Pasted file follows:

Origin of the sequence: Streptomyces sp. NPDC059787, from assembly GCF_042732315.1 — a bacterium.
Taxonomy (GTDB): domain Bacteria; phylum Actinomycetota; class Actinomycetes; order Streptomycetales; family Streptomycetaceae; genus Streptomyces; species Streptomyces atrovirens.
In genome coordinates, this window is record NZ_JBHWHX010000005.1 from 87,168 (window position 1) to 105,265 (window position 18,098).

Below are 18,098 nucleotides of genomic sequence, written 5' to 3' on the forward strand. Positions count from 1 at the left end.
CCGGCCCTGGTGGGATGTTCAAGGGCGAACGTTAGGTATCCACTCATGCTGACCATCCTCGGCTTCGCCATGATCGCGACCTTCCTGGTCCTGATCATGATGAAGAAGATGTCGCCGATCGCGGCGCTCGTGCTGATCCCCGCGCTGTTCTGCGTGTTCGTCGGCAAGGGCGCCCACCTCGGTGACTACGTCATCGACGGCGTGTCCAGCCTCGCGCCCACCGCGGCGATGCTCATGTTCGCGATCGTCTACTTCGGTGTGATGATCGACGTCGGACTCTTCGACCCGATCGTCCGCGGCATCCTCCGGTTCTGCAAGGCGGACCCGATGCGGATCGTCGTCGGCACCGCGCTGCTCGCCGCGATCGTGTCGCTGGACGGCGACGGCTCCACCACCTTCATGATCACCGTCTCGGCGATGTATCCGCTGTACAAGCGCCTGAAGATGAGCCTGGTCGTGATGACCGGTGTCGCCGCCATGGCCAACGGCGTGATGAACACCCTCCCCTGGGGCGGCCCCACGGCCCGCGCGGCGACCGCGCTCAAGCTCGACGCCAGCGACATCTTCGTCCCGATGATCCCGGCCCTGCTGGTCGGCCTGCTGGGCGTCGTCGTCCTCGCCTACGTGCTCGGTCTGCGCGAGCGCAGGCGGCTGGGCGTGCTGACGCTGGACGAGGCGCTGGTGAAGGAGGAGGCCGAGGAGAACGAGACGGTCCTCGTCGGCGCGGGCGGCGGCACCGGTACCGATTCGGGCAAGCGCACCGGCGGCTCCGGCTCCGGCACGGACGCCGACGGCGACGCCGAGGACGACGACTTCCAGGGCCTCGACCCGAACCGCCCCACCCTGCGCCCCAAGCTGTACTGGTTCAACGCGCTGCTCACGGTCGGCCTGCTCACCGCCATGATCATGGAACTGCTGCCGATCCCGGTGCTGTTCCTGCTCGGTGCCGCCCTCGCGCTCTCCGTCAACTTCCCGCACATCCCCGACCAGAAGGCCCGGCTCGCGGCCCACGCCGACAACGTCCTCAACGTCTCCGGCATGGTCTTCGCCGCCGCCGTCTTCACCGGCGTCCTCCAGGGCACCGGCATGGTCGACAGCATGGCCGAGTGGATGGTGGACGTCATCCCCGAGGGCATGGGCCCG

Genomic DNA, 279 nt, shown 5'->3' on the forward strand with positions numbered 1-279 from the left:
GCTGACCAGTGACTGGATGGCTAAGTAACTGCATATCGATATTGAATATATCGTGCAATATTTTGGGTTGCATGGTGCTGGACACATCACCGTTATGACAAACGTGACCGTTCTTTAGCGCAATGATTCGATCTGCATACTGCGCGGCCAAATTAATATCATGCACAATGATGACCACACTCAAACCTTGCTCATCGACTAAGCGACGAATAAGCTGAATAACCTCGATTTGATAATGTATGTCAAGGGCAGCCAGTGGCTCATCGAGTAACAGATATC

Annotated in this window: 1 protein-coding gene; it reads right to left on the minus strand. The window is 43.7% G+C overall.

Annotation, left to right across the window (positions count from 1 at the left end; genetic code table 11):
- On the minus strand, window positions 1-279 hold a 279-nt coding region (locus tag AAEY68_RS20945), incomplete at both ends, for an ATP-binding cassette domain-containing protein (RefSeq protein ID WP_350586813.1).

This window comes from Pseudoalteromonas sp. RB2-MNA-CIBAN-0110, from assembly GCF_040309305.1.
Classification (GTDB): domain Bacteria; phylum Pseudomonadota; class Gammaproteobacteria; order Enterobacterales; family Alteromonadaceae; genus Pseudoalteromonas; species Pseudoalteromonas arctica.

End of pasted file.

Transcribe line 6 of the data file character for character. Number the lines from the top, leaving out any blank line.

Genomic DNA, 279 nt, shown 5'->3' on the forward strand with positions numbered 1-279 from the left: